Overview of this book

Machine learning is becoming increasingly pervasive in the modern data-driven world. It is used extensively across many fields such as search engines, robotics, self-driving cars, and more. With this book, you will learn how to perform various machine learning tasks in different environments. We’ll start by exploring a range of real-life scenarios where machine learning can be used, and look at various building blocks. Throughout the book, you’ll use a wide variety of machine learning algorithms to solve real-world problems and use Python to implement these algorithms. You’ll discover how to deal with various types of data and explore the differences between machine learning paradigms such as supervised and unsupervised learning. We also cover a range of regression techniques, classification algorithms, predictive modeling, data visualization techniques, recommendation engines, and more with the help of real-world examples.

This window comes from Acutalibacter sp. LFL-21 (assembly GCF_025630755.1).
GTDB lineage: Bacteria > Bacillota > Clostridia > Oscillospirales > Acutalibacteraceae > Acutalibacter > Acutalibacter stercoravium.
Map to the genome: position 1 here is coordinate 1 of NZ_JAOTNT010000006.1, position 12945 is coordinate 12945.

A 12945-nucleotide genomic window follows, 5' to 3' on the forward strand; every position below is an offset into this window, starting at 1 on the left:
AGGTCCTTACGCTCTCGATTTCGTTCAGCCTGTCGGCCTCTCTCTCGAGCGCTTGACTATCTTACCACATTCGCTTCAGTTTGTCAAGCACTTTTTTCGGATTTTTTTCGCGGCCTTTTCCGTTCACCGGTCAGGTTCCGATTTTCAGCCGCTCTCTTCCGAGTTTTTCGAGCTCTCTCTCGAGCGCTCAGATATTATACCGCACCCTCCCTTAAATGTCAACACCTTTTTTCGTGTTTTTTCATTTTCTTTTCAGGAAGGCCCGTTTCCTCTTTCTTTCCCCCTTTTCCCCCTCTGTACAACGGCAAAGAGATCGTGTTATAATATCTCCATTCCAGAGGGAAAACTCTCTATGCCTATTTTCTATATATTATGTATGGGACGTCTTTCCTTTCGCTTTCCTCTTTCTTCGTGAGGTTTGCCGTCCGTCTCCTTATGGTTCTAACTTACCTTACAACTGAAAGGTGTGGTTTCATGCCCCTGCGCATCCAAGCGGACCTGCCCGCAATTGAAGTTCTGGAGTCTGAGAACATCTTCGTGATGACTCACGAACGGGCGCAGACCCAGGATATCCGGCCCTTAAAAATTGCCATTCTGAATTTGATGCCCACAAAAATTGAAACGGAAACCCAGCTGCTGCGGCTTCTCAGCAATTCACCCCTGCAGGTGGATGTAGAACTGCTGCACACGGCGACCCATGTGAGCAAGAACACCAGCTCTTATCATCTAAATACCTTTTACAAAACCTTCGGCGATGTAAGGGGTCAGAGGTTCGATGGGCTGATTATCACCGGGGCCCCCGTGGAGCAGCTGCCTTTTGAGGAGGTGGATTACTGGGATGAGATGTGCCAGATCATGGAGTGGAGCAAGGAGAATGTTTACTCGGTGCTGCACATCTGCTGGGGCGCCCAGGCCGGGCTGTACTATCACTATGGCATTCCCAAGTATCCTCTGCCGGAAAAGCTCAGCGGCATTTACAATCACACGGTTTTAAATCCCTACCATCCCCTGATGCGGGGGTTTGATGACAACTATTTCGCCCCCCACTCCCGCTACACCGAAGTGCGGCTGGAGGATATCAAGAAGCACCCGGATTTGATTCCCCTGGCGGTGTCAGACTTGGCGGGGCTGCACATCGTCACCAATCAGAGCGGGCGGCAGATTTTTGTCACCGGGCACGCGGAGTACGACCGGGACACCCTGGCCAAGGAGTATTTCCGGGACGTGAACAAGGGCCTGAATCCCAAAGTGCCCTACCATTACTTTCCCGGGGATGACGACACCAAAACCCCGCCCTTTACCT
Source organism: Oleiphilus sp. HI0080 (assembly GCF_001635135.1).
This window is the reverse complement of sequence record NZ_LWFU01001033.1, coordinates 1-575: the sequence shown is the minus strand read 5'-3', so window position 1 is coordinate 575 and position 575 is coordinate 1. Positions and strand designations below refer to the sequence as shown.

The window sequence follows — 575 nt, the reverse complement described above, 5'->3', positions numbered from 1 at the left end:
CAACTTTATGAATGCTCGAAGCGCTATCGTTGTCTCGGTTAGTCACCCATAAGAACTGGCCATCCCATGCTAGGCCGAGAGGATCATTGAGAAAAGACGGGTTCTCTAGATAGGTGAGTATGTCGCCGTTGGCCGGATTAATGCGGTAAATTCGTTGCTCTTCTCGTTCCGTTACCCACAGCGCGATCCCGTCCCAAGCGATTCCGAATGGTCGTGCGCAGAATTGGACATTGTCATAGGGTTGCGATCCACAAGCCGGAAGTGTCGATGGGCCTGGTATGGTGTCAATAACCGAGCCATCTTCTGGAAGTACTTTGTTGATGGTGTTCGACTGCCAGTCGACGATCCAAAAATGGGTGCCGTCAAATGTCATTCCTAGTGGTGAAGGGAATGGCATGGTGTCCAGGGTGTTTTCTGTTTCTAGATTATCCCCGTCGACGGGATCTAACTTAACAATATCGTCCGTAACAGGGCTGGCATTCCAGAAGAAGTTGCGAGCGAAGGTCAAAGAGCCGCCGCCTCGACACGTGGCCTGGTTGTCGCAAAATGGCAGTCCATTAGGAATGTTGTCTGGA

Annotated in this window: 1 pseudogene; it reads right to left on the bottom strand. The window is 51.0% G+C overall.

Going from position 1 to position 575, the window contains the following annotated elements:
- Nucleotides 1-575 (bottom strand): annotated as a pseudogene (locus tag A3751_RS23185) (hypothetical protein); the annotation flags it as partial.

Python Machine Learning Cookbook
Credits
www.PacktPub.com
Preface
Free Chapter
The Realm of Supervised Learning
Visualizing Data
Index

Visualizing heat maps

Let's look at how to visualize heat maps in this recipe. This is a pictorial representation of data where two groups are associated point by point. The individual values that are contained in a matrix are represented as color values in the plot.

How to do it…

1. Create a new Python file, and import the following packages:

```import numpy as np
import matplotlib.pyplot as plt```
2. Define the two groups:

```# Define the two groups
group1 = ['France', 'Italy', 'Spain', 'Portugal', 'Germany']
group2 = ['Japan', 'China', 'Brazil', 'Russia', 'Australia']```
3. Generate a random 2D matrix:

```# Generate some random values
data = np.random.rand(5, 5)```
4. Create a figure:

```# Create a figure
fig, ax = plt.subplots()```
5. Create the heat map:

```# Create the heat map
heatmap = ax.pcolor(data, cmap=plt.cm.gray)```
6. Plot these values:

```# Add major ticks at the middle of each cell
ax.set_xticks(np.arange(data.shape[0]) + 0.5, minor=False)
ax.set_yticks(np.arange(data.shape[1]) + 0.5, minor=False)

# Make it look like a table
ax.invert_yaxis...```